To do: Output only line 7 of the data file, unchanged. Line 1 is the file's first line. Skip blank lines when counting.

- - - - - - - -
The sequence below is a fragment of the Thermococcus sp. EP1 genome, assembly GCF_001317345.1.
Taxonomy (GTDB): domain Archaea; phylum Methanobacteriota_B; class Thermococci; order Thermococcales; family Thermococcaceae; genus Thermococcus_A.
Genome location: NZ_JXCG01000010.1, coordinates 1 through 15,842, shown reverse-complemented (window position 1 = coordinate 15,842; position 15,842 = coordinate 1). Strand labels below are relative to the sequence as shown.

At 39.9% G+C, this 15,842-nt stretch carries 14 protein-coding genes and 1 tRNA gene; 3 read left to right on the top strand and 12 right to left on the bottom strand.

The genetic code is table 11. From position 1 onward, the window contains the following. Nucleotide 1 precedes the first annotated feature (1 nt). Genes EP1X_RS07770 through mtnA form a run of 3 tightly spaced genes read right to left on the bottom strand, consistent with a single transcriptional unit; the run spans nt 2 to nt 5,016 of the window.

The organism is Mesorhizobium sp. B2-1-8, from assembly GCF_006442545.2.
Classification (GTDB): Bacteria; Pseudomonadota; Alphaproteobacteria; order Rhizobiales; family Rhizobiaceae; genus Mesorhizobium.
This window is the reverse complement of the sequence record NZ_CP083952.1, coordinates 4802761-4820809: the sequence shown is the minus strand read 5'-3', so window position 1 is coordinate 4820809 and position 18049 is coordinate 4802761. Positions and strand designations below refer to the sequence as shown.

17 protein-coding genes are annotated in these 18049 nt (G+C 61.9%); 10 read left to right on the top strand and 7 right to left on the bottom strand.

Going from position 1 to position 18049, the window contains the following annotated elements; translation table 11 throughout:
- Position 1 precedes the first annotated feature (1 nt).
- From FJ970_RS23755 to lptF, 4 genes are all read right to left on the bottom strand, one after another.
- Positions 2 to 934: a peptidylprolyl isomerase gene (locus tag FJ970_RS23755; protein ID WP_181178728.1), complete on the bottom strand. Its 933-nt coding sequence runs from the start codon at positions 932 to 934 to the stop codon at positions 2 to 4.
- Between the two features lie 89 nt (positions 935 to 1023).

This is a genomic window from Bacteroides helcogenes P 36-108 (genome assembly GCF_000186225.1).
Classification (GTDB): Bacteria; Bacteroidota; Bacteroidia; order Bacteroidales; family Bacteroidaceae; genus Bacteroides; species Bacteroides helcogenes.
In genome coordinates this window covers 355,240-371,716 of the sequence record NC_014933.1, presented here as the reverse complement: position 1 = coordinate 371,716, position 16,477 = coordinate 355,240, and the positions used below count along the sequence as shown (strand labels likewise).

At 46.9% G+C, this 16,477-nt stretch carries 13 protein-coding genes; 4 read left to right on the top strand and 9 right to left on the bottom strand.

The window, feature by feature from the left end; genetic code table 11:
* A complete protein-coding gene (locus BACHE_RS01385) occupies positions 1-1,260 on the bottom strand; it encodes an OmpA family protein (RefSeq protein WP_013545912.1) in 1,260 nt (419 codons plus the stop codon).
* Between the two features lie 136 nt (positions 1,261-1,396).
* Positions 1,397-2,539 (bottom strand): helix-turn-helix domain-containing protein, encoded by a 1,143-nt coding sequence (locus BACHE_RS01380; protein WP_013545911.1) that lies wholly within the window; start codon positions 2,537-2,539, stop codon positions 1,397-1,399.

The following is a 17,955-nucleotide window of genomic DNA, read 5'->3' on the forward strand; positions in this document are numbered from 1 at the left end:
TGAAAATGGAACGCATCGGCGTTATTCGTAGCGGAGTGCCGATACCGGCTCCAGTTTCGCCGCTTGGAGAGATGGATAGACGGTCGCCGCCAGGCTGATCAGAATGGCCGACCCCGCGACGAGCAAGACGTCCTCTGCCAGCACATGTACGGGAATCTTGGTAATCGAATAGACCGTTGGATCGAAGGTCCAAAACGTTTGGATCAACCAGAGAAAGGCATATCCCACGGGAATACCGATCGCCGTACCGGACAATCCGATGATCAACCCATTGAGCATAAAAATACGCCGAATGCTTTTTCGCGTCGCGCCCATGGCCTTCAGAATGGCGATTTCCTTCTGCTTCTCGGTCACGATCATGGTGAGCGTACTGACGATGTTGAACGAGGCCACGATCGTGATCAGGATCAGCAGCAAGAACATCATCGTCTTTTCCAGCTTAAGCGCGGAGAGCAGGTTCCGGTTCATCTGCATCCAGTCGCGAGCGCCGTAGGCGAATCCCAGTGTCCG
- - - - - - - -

Classification (GTDB): Bacteria; Pseudomonadota; Alphaproteobacteria; order Rhizobiales; family Rhizobiaceae; genus Mesorhizobium.